13

When she is introduced in Star Wars: The Clone Wars she is 14 years old, and she is 17 when the war ends. During this time, she has short(ish) headtails:

14 year old Ahsoka 17 year old Ahsoka

After that, she is shown with medium/long headtails when she is 32 years old in the show Star Wars Rebels:

enter image description here

So WHY are her headtails are so sort in The Mandalorian? (in which she is 45 years old)

enter image description here

I will remind you that Togrutas' headtails continue to grow longer as they get older, and an adult of Ahsoka's age should have much longer headtails than she does in The Mandalorian. Shaak Ti, another female Togruta and Jedi who worked at the cloning facility on Kamino during the Clone Wars, has very long headtails in comparison to Ahsoka's, and she is 40 years old (in this picture)!

40-year-old Shaak Ti

This was not an unknowing mistake on the part of the director of the episode. In fact, the director of Chapter 13, "The Jedi" was Dave Filoni himself! Dave Filoni practically created both shows mentioned above, Star Wars: The Clone Wars and Star Wars: Rebels. So it's not like he didn't know how a Togruta should look. He, of all people, should know what Ahsoka looks like!

So, having examined all this, Why does Ahsoka have short headtails?

enter image description here

Is there a canon explanation?

4
  • Maybe they got chopped off in a fight at one point, and are still in the process of regrowing. Maybe Togruta head-tails are like orangutan cheek pouches, where the size is determined by social dominance. – nick012000 Dec 17 '20 at 13:03
  • 2
    You could as easily ask why her eyes don't take up half her face like they did in Clone Wars. It was animated and stylized. Certain things just aren't practical to reproduce in live action. – Darrel Hoffman Dec 17 '20 at 14:27
  • 3
    n.b. the canonical name for these organs is lekku. – Tom W Dec 17 '20 at 15:17
  • You mention Shaak Ti; she had a scene in Star Wars episode III: Revenge of the Sith, where she was Grievous' hostage at the beginning of the film. That scene was finally removed and did not make it to the theatre version, but it can still be found and you can compare Shaak Ti's live-action head tails with her animated counterpart as well. – Stef Dec 17 '20 at 20:59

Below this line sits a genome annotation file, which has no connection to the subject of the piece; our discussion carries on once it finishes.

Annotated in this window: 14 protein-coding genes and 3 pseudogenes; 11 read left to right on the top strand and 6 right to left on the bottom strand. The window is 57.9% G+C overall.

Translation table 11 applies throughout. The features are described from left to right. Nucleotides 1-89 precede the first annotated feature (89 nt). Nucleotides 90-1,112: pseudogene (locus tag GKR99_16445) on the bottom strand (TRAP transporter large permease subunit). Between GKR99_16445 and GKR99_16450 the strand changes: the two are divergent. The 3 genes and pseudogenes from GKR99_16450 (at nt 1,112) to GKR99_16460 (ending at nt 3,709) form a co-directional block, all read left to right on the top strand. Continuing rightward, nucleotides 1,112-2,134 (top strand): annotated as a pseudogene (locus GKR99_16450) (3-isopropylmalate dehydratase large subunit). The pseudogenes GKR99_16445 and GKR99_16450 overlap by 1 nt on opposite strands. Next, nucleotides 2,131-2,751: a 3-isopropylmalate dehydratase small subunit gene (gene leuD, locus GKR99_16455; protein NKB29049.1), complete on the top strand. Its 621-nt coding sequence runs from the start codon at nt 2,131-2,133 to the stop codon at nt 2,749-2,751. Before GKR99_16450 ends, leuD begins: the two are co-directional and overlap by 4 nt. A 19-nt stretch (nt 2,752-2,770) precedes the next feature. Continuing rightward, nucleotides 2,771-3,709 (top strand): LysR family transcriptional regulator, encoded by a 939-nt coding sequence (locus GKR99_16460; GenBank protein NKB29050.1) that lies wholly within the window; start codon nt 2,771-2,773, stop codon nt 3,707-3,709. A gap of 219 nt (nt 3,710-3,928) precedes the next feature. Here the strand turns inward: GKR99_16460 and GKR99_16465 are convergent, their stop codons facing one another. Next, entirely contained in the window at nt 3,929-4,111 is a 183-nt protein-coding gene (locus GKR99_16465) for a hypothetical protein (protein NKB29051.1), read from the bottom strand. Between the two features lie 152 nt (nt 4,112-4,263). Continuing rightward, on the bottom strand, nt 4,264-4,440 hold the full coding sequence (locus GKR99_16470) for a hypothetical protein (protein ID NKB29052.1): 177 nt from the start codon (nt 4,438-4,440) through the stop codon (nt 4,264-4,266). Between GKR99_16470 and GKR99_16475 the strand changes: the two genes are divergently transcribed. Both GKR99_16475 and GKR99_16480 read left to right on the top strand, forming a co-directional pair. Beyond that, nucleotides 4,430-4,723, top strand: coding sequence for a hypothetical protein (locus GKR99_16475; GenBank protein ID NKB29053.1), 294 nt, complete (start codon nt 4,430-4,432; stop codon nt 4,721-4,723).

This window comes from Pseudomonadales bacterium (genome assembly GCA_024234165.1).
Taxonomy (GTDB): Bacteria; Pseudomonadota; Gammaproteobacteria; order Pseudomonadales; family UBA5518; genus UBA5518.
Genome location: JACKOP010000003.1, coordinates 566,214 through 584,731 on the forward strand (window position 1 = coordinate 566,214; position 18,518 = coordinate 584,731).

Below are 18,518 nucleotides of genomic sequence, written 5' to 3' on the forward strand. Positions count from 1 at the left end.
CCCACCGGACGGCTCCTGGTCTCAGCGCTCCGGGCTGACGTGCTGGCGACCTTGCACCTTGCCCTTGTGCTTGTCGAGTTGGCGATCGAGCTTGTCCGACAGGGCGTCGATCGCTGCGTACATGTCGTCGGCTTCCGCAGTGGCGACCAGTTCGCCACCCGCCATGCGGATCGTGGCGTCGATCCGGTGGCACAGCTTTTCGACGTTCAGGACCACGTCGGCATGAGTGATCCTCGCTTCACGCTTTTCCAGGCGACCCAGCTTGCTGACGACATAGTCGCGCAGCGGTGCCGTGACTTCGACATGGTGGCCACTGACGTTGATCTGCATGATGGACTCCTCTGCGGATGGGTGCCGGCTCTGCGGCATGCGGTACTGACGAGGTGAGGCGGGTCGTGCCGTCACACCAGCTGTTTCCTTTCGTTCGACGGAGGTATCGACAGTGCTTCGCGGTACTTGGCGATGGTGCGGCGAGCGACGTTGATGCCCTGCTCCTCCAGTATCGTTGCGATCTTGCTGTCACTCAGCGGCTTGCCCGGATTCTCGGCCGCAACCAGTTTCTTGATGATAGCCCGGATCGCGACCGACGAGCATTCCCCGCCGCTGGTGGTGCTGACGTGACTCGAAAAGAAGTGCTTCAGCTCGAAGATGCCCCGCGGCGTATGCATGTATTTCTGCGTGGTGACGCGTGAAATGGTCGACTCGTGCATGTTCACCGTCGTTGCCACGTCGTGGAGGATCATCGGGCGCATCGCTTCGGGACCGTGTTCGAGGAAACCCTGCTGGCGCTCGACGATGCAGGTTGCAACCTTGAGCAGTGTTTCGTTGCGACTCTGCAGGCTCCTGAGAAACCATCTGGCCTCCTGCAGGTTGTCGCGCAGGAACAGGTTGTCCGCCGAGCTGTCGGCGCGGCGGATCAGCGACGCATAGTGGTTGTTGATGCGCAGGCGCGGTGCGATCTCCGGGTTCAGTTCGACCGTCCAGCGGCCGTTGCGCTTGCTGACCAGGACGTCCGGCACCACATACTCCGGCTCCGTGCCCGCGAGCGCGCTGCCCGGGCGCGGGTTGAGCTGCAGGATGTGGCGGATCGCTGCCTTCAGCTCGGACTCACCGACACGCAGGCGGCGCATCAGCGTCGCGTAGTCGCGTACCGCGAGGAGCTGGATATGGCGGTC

36

The simple answer is that its just easier in live action stunts/action for them to be shorter. ScreenRant has an article where they highlight a tweet from a Lucasfilm character designer agreeing with a fan asking the same thing.

5
  • 1
    Thank you! I guess it was just a technical thing after all. I'm still a little disappointed that Dave Filoni would put convenience ahead of a canon, but I guess you get what you get. – Just another Star Wars geek Dec 16 '20 at 23:12
  • 10
    @JustanotherStarWarsgeek: It can also be an aesthetic decision, not just “convenience” — different things look good in live-action than in animation, and different parts of the franchise are going for different aesthetic atmospheres. For a detail like this, you don’t have to see it as “breaking canon” — just artistic differences in how these parts of the universe are being shown. – PLL Dec 17 '20 at 9:34
  • 3
    @JustanotherStarWarsgeek, it's not "convenience", it's "We have to film this on a budget". – Keith Morrison Dec 17 '20 at 15:41
  • 2
    @KeithMorrison Doesn't help that they spent half the season's budget on the Krait Dragon in episode 1 😉 – Bitsplease Dec 17 '20 at 21:49
  • 2
    Experience from previous shooting also comes in. Orli Shoshan, who played Shaak Ti in Attack of the Clones, commented that shooting the Geonosis battle scenes were difficult because the bulk of the head prosthetics made it difficult to move. They weren't a problem when she was in the background sitting or standing, but trying to move was a pain. With a character who isn't someone briefly visible for a few seconds in the background but who is the focus with closeups of action, that sort of difficulty is much more visible. – Keith Morrison Dec 18 '20 at 5:55

Your Answer

By clicking “Post Your Answer”, you agree to our terms of service, privacy policy and cookie policy

Not the answer you're looking for? Browse other questions tagged or ask your own question.